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The isolation of a child by his peers during his junior secondary school years may influence the child‟s participation in school activities and this in turn may influence his overall performance in school and his performance later in life. To this effect, the study sought to investigate the effects of individual and group counselling on the adjustment of social isolates among secondary school students. The study was guided by five research questions and five hypotheses tested at 0.05 level of significance. A true experimental study which adopted the pretest and posttest only design was adopted for the study. A total of 20 identified social isolates were used for the study, using purposive sampling technique to draw subjects from 2 co-educational schools. The instrument for data collection was an 18-item questionnaire which was titled- Social Isolates Adjustment Scale (SIAS). The instrument was validated by three experts, all from the University of Nigeria, Nsukka. The reliability of the instrument was determined using Crobnbach Alpha statistics and an estimated value of 0.83 and 0.85 were obtained for the two clusters. The isolates in the two experimental groups were pretested with SIAS before receiving appropriate treatments on individual and group counselling. After the treatments, SIAS was re-administered on both groups as posttest. Mean and standard deviation were used to answer the five research questions generated while Analysis of Covariance (ANCOVA) was used to test the five hypotheses posed. It was found that: there was no significant difference in the effects of treatment using individual and group counselling on social isolates mean adjustment scores, however, the two treatment groups had positive effect on the adjustment of social isolates as shown by their pre-test – post-test mean gain scores. Also, gender and location had no significant influence on the adjustment of social isolates. It was recommended that curriculum planners, educational psychologists and school guidance counsellors should plan a programme of intervention based on the principles of individual and group counselling training techniques for isolates in school; and the federal and state Ministries of Education should organize and sponsor workshops and seminars for educational psychologists and school guidance counsellors on how to implement individual and group counselling training techniques.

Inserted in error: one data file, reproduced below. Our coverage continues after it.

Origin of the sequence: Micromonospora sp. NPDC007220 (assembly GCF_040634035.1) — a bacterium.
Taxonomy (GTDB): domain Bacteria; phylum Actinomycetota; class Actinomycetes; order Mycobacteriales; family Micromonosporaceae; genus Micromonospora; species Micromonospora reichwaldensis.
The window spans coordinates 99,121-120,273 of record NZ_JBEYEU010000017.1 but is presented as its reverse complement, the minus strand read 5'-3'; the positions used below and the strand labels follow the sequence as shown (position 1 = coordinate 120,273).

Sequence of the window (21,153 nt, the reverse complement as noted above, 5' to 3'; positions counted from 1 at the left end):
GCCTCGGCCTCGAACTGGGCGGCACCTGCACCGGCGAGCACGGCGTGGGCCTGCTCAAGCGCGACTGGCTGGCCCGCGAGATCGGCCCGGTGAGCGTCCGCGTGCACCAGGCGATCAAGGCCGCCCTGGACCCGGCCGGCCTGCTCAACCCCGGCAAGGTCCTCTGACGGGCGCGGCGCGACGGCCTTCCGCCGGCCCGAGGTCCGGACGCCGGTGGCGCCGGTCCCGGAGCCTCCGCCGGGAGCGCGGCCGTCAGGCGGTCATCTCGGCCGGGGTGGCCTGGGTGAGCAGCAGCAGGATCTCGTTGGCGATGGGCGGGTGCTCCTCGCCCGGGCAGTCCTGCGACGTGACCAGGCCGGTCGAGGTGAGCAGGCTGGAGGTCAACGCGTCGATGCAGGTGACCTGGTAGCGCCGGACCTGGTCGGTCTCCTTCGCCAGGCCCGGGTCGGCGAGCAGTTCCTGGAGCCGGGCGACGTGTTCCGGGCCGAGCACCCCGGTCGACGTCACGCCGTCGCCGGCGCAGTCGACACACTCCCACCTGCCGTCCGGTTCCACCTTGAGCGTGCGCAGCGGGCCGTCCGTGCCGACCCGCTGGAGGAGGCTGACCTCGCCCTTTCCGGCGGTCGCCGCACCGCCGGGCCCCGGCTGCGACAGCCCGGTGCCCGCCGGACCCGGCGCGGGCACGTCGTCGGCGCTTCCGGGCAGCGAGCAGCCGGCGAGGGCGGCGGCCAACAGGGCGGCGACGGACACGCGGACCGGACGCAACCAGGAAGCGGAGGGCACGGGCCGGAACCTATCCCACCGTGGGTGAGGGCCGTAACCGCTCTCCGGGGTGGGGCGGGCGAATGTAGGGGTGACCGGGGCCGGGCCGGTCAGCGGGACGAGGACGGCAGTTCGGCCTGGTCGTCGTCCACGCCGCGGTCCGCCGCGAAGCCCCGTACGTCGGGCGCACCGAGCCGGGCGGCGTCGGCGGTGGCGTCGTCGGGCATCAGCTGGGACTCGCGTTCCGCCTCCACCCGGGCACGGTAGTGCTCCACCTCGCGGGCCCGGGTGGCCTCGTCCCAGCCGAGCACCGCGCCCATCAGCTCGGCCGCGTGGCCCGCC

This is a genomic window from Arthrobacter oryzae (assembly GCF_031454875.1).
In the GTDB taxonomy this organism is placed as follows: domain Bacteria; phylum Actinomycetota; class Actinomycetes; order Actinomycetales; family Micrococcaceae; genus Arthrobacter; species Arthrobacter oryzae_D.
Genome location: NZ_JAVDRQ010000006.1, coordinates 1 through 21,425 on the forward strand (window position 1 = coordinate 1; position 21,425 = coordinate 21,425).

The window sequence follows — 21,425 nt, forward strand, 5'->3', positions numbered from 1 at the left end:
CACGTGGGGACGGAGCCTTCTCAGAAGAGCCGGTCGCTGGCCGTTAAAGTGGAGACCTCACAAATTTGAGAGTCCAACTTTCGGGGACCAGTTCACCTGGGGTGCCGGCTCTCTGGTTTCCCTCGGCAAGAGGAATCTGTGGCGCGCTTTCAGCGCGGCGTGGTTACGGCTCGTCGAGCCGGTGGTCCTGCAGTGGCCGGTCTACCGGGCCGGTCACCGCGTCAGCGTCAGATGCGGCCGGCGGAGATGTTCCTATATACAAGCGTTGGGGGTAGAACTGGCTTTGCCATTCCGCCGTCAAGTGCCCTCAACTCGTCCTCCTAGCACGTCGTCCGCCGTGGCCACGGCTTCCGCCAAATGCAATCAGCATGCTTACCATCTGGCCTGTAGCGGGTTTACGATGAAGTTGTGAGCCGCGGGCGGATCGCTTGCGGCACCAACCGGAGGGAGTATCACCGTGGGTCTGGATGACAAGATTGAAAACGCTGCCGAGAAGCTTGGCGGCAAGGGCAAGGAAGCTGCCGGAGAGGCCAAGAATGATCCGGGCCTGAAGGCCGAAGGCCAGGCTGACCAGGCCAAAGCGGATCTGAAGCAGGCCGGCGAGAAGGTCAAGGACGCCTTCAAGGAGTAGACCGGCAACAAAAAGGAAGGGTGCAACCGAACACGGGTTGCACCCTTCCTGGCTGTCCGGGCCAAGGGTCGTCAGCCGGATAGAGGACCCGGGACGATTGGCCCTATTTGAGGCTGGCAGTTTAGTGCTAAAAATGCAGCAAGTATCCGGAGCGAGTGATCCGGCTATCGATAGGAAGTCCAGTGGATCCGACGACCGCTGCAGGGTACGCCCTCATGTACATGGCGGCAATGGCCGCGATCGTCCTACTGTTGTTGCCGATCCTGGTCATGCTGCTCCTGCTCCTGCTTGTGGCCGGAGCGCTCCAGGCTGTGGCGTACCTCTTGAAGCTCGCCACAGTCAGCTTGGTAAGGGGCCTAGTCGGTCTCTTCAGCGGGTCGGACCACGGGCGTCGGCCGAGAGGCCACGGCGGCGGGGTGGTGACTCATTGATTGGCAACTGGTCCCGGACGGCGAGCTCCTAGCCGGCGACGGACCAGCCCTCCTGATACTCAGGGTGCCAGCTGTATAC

Background of the Study

Human beings by nature have a need for group life or social contact. Indeed, there are certain goals or projects that require efforts of others to achieve, and because humans need social and psychological support from their fellows in certain conditions, they naturally tend towards the formation of themselves into social group. As a social animal, man maximizes his potentials and reaches his full capacity in development only in the context of association with others (Igbo, 2003). Social isolation, on the contrary, tends to stifle human development and leads to physical, mental, and emotional retardation.